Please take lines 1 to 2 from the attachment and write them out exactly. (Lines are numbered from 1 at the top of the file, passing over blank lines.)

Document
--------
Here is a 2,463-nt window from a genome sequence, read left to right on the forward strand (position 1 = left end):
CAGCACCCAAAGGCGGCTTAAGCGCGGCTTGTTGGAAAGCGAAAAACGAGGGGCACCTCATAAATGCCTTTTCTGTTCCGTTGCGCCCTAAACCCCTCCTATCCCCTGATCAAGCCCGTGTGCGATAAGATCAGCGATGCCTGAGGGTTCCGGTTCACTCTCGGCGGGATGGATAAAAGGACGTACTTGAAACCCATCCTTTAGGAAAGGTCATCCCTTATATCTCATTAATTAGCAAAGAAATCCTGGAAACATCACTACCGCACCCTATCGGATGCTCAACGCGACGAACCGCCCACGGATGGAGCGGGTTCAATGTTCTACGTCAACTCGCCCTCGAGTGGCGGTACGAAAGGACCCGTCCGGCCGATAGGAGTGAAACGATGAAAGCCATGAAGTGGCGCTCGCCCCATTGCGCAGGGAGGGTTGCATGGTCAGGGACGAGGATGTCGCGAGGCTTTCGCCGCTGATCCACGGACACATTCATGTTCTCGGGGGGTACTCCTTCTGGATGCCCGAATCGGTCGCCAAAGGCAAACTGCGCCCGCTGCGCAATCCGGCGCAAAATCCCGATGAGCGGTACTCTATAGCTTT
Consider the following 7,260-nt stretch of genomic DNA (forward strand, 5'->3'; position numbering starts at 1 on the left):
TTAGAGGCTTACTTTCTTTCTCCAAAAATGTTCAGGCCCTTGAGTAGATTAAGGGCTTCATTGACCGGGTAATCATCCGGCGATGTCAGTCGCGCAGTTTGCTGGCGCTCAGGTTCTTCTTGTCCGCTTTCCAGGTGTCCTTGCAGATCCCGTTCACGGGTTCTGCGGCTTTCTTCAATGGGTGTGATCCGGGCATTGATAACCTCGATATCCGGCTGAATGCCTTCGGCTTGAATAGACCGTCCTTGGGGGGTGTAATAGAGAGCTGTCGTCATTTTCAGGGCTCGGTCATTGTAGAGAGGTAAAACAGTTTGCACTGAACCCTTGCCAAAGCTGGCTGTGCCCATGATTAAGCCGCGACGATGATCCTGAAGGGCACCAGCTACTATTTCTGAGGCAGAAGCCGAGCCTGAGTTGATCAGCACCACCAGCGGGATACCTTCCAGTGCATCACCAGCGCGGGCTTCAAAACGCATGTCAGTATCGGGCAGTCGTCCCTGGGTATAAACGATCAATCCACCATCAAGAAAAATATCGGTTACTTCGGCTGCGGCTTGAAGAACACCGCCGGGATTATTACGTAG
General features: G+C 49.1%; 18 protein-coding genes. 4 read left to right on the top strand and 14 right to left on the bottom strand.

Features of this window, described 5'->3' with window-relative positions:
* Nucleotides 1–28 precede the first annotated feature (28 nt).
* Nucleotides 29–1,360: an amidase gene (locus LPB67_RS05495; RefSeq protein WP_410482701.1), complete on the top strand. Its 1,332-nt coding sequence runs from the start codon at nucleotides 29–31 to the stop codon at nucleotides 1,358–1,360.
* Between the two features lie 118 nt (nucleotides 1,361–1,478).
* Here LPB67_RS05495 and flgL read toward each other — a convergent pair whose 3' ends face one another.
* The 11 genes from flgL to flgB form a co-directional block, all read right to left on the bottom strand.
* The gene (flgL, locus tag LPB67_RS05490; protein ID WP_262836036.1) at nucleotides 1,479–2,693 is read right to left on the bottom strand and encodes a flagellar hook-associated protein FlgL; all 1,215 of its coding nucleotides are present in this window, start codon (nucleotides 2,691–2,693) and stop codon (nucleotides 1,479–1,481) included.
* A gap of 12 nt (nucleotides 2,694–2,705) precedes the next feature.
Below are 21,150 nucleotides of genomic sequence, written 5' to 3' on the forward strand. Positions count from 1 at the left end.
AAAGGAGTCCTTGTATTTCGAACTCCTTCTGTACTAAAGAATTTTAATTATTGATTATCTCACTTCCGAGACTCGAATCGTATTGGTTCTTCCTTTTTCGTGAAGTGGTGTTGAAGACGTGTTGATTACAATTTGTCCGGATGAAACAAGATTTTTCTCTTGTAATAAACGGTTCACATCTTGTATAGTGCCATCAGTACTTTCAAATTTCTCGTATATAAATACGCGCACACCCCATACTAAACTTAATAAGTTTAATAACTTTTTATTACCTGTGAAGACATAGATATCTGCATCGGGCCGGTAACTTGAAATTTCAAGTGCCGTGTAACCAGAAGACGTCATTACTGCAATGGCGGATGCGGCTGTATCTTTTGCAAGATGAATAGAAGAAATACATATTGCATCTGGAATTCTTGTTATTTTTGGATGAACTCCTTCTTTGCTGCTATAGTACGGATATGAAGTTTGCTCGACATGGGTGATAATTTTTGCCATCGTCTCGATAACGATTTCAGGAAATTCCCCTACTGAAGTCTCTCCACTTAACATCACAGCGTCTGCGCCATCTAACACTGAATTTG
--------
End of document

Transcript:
Here is a 2,463-nt window from a genome sequence, read left to right on the forward strand (position 1 = left end):
CAGCACCCAAAGGCGGCTTAAGCGCGGCTTGTTGGAAAGCGAAAAACGAGGGGCACCTCATAAATGCCTTTTCTGTTCCGTTGCGCCCTAAACCCCTCCTATCCCCTGATCAAGCCCGTGTGCGATAAGATCAGCGATGCCTGAGGGTTCCGGTTCACTCTCGGCGGGATGGATAAAAGGACGTACTTGAAACCCATCCTTTAGGAAAGGTCATCCCTTATATCTCATTAATTAGCAAAGAAATCCTGGAAACATCACTACCGCACCCTATCGGATGCTCAACGCGACGAACCGCCCACGGATGGAGCGGGTTCAATGTTCTACGTCAACTCGCCCTCGAGTGGCGGTACGAAAGGACCCGTCCGGCCGATAGGAGTGAAACGATGAAAGCCATGAAGTGGCGCTCGCCCCATTGCGCAGGGAGGGTTGCATGGTCAGGGACGAGGATGTCGCGAGGCTTTCGCCGCTGATCCACGGACACATTCATGTTCTCGGGGGGTACTCCTTCTGGATGCCCGAATCGGTCGCCAAAGGCAAACTGCGCCCGCTGCGCAATCCGGCGCAAAATCCCGATGAGCGGTACTCTATAGCTTT